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'The natural progress of things is for liberty to yield and for government to gain ground.' -- Thomas JeffersonBy Ted McLaughlin / The Rag Blog/ December 6, 2011
The quote at the bottom of the picture above shows what the right wing would like for Americans to believe -- that the Occupy Wall Street movement is nothing more than a few bored young people, parasites with meaningless lives who have contributed nothing to America. But this picture shows that argument is a pathetic lie (designed to protect the 1% and the failed Republican economic policy).
This gentleman has contributed much to his country. As a World War II veteran, he put his life on the line for his fellow citizens -- to defend freedom for not only his generation, but also for all the generations that followed.
And I suspect that he has worked hard all his life to support his family and contribute to our economy. He certainly doesn't look like a "trust fund baby." And he's not the only older American who has joined in the protests. There are many -- they may not be camping out with the younger folks, but they are there for the marches and demonstrations.
For many of these older demonstrators -- even if they and their younger cohorts are able to finally affect the change that is needed in this country -- that change will probably not benefit them much. That is not why they are there. They are there because they love their country and they want to protect the constitutional rights for those who come after them. And they want some economic justice for their children and grandchildren and great-grandchildren.
These people know something that far too many Americans seem to have forgotten -- that rights, even constitutional rights, must be fought for continuously, or they will disappear. It is simply the nature of ALL governments to assume as much power as they can -- and this is true even of rather benign democratic forms of government. Every form of government will slowly eat away at the rights of its citizens if allowed to do so. As Thomas Jefferson so wisely told us, "The natural progress of things is for liberty to yield and for government to gain ground."
These governments always have a seemingly justifiable reason for eroding the rights of citizens -- the most popular being that it is necessary to defend the country, or to maintain law and order, or to please some god.
A perfect example of this was the Bush administration's imposition of the Patriot Act. They said it was needed to prevent another 9/11 disaster. But 9/11 did not happen because of a lack of intelligence gathered -- the plans were known before the incident happened.
9/11 happened because of incompetent leadership that did not take the proper precautions after learning of the plan to attack America. And preventing another 9/11 was just an excuse government used to seize a few more of the people's rights.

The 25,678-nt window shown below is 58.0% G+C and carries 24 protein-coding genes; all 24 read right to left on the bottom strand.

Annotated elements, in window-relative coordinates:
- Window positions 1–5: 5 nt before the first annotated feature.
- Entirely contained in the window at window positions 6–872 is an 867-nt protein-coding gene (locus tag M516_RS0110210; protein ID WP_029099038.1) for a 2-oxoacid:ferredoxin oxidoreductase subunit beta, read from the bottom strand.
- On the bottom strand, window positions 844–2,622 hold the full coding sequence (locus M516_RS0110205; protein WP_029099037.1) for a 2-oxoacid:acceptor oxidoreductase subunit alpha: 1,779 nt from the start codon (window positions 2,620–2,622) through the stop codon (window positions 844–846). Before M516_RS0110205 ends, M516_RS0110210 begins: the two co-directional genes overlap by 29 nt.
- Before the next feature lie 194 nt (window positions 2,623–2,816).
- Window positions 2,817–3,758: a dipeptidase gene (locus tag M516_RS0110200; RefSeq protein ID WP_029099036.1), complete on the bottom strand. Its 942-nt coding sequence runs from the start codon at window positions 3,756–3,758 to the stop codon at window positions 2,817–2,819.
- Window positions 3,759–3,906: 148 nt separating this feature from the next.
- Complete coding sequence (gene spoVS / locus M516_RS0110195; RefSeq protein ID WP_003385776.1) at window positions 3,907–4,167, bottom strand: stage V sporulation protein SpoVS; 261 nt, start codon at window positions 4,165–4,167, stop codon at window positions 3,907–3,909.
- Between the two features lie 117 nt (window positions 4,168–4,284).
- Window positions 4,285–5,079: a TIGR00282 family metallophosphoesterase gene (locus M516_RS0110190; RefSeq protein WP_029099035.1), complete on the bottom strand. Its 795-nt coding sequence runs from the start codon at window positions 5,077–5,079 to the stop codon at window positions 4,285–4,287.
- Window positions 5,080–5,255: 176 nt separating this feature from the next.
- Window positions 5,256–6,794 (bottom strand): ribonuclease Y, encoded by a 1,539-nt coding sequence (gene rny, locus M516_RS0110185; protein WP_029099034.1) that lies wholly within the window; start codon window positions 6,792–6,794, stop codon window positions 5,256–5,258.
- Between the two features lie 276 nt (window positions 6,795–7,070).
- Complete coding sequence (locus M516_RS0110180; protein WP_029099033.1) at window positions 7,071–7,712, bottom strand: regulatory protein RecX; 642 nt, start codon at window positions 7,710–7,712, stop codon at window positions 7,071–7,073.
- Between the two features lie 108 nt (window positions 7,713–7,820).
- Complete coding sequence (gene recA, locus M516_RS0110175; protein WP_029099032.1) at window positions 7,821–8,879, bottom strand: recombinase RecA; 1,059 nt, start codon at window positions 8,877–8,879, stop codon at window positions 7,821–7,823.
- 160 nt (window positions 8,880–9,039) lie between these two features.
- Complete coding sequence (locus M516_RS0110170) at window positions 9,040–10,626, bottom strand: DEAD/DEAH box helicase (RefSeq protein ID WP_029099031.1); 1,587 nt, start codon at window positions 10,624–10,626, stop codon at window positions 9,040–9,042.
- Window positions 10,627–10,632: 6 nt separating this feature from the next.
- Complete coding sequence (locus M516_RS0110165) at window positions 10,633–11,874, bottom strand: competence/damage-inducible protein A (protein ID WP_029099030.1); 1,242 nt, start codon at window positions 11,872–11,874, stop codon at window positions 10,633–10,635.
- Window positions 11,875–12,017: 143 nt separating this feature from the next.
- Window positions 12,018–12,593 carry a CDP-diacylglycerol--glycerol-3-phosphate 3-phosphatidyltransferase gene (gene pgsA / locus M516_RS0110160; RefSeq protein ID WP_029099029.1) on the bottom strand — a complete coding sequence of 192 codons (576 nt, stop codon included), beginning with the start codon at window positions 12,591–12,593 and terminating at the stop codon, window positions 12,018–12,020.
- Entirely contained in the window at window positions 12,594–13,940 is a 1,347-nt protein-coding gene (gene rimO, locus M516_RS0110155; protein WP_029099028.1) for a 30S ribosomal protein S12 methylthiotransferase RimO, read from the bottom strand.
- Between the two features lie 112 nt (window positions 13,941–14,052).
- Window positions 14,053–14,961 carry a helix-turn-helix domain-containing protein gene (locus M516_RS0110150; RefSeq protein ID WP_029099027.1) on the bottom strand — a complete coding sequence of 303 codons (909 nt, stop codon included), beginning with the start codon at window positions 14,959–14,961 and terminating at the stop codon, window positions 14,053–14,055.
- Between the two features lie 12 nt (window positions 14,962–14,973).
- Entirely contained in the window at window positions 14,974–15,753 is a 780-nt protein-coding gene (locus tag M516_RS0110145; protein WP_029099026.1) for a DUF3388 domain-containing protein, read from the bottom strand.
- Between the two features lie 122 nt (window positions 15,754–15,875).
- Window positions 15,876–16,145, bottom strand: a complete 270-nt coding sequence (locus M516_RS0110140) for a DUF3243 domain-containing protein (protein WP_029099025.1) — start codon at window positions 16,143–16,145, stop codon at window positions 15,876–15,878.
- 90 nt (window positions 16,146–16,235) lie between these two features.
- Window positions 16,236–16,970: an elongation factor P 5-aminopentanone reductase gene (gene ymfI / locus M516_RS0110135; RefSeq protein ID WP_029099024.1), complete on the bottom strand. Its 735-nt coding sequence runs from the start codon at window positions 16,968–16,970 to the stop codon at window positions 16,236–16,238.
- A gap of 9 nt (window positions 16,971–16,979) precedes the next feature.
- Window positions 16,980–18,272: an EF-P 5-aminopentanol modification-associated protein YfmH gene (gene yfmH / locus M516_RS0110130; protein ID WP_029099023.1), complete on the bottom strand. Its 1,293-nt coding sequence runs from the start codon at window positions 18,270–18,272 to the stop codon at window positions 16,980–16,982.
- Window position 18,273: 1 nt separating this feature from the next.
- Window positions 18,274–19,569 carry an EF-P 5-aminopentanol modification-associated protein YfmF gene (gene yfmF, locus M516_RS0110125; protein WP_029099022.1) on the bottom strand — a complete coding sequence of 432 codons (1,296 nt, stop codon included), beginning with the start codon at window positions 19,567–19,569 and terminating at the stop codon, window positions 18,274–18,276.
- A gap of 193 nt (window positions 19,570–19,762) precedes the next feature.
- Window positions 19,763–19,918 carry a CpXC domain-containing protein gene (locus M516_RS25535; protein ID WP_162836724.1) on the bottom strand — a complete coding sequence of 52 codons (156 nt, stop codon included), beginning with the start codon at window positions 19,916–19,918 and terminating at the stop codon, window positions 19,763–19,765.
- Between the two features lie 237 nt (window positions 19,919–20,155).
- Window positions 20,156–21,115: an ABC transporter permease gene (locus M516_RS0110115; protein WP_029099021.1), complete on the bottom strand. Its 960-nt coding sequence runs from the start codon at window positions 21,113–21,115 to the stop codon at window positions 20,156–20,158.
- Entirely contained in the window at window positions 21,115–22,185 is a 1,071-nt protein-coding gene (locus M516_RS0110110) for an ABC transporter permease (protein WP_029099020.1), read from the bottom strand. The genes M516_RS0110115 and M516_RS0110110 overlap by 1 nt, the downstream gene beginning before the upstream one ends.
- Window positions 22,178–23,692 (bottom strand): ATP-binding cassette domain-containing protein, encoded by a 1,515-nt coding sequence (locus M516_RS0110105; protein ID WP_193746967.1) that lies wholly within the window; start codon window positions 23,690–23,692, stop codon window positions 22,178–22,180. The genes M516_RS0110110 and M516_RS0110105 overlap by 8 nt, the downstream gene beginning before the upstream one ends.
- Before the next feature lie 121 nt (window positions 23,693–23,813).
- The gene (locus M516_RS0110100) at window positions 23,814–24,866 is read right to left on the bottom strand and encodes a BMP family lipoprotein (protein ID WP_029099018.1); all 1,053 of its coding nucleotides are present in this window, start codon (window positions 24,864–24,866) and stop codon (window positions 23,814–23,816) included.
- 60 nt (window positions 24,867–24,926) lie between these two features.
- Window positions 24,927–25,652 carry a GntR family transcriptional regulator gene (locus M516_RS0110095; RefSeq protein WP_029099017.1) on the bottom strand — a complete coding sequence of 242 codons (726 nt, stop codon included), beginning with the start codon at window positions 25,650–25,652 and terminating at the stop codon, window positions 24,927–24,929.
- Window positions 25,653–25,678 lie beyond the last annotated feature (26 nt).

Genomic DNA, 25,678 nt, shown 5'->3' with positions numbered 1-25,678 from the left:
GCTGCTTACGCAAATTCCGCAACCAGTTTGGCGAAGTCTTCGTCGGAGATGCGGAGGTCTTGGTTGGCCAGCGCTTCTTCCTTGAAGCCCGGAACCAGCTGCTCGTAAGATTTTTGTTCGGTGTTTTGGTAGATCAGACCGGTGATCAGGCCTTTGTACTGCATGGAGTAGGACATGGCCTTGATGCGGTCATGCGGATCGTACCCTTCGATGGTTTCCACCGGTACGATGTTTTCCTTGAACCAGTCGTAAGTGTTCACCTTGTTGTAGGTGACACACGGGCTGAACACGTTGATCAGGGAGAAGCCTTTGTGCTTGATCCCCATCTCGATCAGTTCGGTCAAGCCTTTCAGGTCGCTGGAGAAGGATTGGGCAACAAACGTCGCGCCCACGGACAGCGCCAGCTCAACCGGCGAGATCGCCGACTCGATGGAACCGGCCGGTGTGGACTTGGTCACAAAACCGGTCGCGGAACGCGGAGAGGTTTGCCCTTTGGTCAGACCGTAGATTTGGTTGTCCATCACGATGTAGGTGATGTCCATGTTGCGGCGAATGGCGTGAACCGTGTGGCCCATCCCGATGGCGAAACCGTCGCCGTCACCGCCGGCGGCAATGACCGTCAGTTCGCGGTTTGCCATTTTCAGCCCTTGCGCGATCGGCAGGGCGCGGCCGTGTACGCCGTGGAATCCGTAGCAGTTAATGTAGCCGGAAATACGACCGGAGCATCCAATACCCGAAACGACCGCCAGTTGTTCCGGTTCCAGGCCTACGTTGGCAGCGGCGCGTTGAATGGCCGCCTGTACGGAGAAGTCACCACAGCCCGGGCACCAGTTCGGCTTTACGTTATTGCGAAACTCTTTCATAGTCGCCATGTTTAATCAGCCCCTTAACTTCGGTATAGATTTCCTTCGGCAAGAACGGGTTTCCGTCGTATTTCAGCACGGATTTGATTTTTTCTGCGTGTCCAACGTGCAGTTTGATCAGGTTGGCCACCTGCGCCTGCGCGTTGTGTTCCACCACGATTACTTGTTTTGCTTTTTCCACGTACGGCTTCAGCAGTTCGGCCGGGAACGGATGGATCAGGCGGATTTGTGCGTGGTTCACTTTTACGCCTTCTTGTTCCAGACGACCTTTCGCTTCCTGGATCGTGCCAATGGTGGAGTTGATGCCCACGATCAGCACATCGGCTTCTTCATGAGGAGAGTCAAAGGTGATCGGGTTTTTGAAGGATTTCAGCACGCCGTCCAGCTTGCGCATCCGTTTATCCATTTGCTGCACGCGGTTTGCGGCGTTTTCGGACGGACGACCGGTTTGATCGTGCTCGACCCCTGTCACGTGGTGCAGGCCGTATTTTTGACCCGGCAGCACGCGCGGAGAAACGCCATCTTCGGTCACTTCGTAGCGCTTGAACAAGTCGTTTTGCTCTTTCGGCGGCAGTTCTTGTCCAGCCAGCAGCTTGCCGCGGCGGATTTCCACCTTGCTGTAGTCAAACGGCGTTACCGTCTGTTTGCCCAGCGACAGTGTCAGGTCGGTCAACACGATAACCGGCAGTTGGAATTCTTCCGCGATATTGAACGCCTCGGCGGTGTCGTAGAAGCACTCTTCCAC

And now we have the Occupy Wall Street demonstrations. These protests were started to point out the economic injustices of our present society. The deck has been stacked in favor of the richest Americans (because they own far too many members of Congress) and this has resulted in a serious recession and the loss of millions of jobs -- not to mention a vast gulf in wealth and income between the richest Americans and the rest of America. And much of America has responded favorably to these demonstrations, because they recognize that change must come.
In fact, the demonstrations have been so popular and widespread (blanketing the nation) that the 1% and their government lackeys are beginning to get scared. They want to stop the movement before it grows large enough to actually affect the needed change.
This is normal, as no group in power has willingly given up any of their power or economic advantage. The sad part is that, like past governments here and around the world, they are willing to deny the rights of the people in an attempt to hold on to their power and advantages.
It is written in the United States Constitution that the people of this country have certain rights, and among these are the right to free speech, the right to peaceably assemble, and the right to redress the government for their grievances. The Occupy Wall Street movement is simply trying to exercise those rights in its quest for economic justice. And the authorities are trying to deny them those rights -- often through the use of violence.
The stakes were already high, as they will be in any quest for economic justice. But now those stakes have been heightened even more. It has now become a fight to either keep or cede to the government the basic rights given citizens by the Constitution. Whatever anyone might think of Occupy Wall Street's goals, it is now imperative for all Americans to step up and demand that our constitutional rights be respected and obeyed by the government.
These rights have always been guaranteed to the rich and powerful but are often denied to those without political power. Now it is time for the Americans of this generation to fight for those rights to be extended to every citizen, and that fight can only be won if everyone becomes involved -- regardless of age, sex, race, color, or national origin. It is everybody's fight, and it is too important a fight to lose.
It is not good enough for those rights to be written in the Constitution. Government must be forced to honor those rights, or they mean nothing.
[Ted McLaughlin also posts at jobsanger. Read more articles by Ted McLaughlin on The Rag Blog.]
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